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An Immersive Play Puts You Inside René Magritte's Surreal Life

Surrealists: They're just like us!
All photos by Al Rodriguez, Al Rodriguez Photography

If someone on Governors Island asks you to buy the house of a dead surrealist, you’re not being duped. A group of artists is conducting a sort of seance to resurrect the ghost of René Magritte during each of the remaining weekends this summer. Set in an abandoned two-story building that once housed Naval officers, The Enchanted Realm of René Magritte is an immersive play peopled by his mother, his lover, his wife, his wife’s lover, and a fish.


Exquisite Corpse Company is a performance collective that makes work using the methodology of a surrealist parlor game: it commissions work to various artists and Frankensteins their creations into a cohesive narrative. “You don’t know what’s going to come out of this brain soup,” Exquisite Corpse artistic director Tess Howsam tells The Creators Project. “The Enchanted Realm could go a lot of ways. It could become Alice in Wonderland-y. But it became a story of love and memory and a lot about Georgette, Magritte’s wife.”

Magritte aficionados appreciate a good "pipe" joke or Son of Man Halloween costume, but few are familiar with the painter’s life story. When he was 13, Magritte’s mother drowned herself in a river near their home. He met his future wife, Georgette, at 15, but then cheated on her in his 30’s with a younger artist named Sheila Legg. And he died in 1967, at 68, of pancreatic cancer. The play on Governors Island resurrects Magritte’s melancholy personal life through exchanges between the artist, his lovers, and his parents.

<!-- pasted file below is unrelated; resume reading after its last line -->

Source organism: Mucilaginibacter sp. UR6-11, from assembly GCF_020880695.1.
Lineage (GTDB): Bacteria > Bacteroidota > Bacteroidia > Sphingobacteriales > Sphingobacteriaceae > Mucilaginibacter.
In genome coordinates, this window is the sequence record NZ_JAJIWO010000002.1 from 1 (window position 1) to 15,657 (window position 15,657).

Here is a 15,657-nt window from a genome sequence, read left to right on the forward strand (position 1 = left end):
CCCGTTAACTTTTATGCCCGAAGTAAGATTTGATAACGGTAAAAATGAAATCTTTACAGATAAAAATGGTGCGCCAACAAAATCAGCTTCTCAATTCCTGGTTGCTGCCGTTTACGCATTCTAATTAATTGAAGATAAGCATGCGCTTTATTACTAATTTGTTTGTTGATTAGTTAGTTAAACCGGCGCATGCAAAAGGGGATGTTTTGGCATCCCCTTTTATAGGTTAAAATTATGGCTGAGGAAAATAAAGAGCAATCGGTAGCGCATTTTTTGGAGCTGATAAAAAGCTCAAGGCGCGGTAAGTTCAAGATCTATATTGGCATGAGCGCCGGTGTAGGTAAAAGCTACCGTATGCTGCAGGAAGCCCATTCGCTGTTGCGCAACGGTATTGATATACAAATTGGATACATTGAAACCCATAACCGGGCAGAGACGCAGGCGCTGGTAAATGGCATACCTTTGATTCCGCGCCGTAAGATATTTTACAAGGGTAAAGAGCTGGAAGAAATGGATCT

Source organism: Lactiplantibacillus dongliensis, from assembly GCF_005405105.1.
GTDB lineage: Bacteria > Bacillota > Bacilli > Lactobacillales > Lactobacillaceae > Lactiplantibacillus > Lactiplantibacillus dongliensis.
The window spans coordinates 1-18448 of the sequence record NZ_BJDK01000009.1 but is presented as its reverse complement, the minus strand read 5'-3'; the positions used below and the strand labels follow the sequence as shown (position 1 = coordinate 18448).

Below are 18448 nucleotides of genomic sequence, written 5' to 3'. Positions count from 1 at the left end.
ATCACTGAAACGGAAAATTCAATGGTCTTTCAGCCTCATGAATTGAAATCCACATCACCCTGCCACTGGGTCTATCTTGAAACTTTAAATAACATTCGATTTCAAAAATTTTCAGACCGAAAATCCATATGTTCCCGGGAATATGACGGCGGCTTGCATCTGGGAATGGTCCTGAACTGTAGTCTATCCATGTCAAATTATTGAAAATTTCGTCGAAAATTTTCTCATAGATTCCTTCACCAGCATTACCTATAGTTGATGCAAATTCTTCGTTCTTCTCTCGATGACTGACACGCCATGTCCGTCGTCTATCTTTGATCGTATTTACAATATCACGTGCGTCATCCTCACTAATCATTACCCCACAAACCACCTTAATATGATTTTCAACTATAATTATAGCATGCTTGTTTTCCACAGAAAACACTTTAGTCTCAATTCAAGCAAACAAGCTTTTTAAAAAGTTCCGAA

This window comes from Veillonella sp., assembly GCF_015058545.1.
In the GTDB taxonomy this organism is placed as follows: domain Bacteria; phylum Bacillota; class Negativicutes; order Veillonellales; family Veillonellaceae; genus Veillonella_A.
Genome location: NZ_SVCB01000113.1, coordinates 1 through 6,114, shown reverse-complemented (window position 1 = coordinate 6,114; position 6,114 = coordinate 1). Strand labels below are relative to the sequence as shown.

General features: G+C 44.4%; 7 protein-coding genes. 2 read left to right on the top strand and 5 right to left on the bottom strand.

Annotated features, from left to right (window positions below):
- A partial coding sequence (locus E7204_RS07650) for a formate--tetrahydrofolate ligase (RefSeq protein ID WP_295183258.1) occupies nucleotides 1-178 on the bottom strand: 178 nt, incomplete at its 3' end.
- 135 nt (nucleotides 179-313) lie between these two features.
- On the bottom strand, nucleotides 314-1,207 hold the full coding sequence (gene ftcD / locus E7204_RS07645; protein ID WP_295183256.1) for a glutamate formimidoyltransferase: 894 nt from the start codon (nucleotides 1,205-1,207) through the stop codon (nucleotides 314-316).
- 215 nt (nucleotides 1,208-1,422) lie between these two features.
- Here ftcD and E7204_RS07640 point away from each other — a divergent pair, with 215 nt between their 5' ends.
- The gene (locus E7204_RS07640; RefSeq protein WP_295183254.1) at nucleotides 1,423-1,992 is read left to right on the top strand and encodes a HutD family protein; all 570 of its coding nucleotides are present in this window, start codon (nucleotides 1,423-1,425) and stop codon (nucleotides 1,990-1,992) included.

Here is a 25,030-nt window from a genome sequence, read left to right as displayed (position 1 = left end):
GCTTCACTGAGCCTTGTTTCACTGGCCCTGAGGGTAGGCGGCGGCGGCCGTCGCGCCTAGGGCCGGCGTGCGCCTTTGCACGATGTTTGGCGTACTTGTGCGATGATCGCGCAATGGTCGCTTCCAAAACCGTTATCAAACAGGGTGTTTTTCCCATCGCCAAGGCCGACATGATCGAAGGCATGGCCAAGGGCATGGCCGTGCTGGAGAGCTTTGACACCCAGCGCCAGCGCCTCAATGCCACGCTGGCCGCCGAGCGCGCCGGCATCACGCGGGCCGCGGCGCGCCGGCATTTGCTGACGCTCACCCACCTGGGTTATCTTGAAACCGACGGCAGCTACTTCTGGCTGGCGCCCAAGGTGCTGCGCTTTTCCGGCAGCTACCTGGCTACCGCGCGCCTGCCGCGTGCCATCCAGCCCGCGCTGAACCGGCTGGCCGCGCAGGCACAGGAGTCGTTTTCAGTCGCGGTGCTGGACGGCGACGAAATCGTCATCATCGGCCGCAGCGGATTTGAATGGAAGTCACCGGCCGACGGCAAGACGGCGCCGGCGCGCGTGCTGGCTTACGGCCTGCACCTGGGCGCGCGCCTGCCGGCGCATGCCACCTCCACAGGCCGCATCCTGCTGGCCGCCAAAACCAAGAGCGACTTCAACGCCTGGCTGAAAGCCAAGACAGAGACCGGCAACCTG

Set up as “open house” to hawk the painter’s childhood home, the play unfolds through eight crumbling rooms, each housing different memories from Magritte’s life. “I started to see him as more human than ever before. I always thought of him as this philosophical, ahead-of-his-time brainiac, and that’s why I was initially drawn to Magritte, but then it’s like, ‘Oh, he’s a man.’ I guess my takeaway is an appreciation of human nature, of mistakes, of relationships,” Howsam says. Strewn with Magritte’s most recognizable motifs, including green apples and bowler hats, The Enchanted Realm of René Magritte hints at the pathos behind paintings of blindfolded lovers and trains steaming out of fireplaces.


The source material for the play is a lesser-known Magritte mural commissioned by a Belgian casino in the ‘50s. Magritte cobbled it together from eight canvases replicating the best images from his earlier paintings. There’s the cloud-filled sky over a nocturnal street from The Empire of Light. There’s a reverse-mermaid with the torso of a fish and the lower anatomy of a woman. Each room in the house on Governors Island was decorated by a different team of visual artists, and these symbols show up on the walls, in costumes, and in props.

Howsam says contrasting the wacky imagery with Magritte’s fraught biography helps her understand the artist’s pathos. “Now that we’ve walked together for a while now, I feel like I can see a lot more of his life in his work, and it humanizes the absurd. Magritte calls it ‘the mystery of the ordinary,’ and what we’re exploring here is the mystery of being ordinary. Yes, there are magic fish in this show, but it’s mostly about life,” she says.

The Enchanted Realm of René Magritte runs every weekend from now till the end of September 25, 2016. To learn more and get tickets, click here.


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